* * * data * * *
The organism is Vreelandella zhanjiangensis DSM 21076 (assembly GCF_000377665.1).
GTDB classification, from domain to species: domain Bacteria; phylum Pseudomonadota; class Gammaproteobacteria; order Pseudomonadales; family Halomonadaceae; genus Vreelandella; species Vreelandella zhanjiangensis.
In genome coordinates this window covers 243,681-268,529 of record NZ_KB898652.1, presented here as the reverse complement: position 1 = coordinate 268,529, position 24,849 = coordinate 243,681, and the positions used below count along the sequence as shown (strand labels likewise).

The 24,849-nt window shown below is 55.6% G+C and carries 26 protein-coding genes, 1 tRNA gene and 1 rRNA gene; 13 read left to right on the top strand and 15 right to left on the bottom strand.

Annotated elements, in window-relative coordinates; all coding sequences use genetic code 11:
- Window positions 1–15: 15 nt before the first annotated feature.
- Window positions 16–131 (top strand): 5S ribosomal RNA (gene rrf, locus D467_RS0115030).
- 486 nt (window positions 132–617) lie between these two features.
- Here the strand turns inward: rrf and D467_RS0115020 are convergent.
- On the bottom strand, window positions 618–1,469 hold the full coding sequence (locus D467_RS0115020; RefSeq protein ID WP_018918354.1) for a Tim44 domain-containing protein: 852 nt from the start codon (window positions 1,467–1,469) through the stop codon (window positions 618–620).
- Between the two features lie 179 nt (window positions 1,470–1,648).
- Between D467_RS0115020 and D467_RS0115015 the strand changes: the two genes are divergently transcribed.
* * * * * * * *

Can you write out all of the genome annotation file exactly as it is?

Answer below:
The organism is Vreelandella zhanjiangensis DSM 21076 (assembly GCF_000377665.1).
GTDB classification, from domain to species: domain Bacteria; phylum Pseudomonadota; class Gammaproteobacteria; order Pseudomonadales; family Halomonadaceae; genus Vreelandella; species Vreelandella zhanjiangensis.
In genome coordinates this window covers 243,681-268,529 of record NZ_KB898652.1, presented here as the reverse complement: position 1 = coordinate 268,529, position 24,849 = coordinate 243,681, and the positions used below count along the sequence as shown (strand labels likewise).

The 24,849-nt window shown below is 55.6% G+C and carries 26 protein-coding genes, 1 tRNA gene and 1 rRNA gene; 13 read left to right on the top strand and 15 right to left on the bottom strand.

Annotated elements, in window-relative coordinates; all coding sequences use genetic code 11:
- Window positions 1–15: 15 nt before the first annotated feature.
- Window positions 16–131 (top strand): 5S ribosomal RNA (gene rrf, locus D467_RS0115030).
- 486 nt (window positions 132–617) lie between these two features.
- Here the strand turns inward: rrf and D467_RS0115020 are convergent.
- On the bottom strand, window positions 618–1,469 hold the full coding sequence (locus D467_RS0115020; RefSeq protein ID WP_018918354.1) for a Tim44 domain-containing protein: 852 nt from the start codon (window positions 1,467–1,469) through the stop codon (window positions 618–620).
- Between the two features lie 179 nt (window positions 1,470–1,648).
- Between D467_RS0115020 and D467_RS0115015 the strand changes: the two genes are divergently transcribed.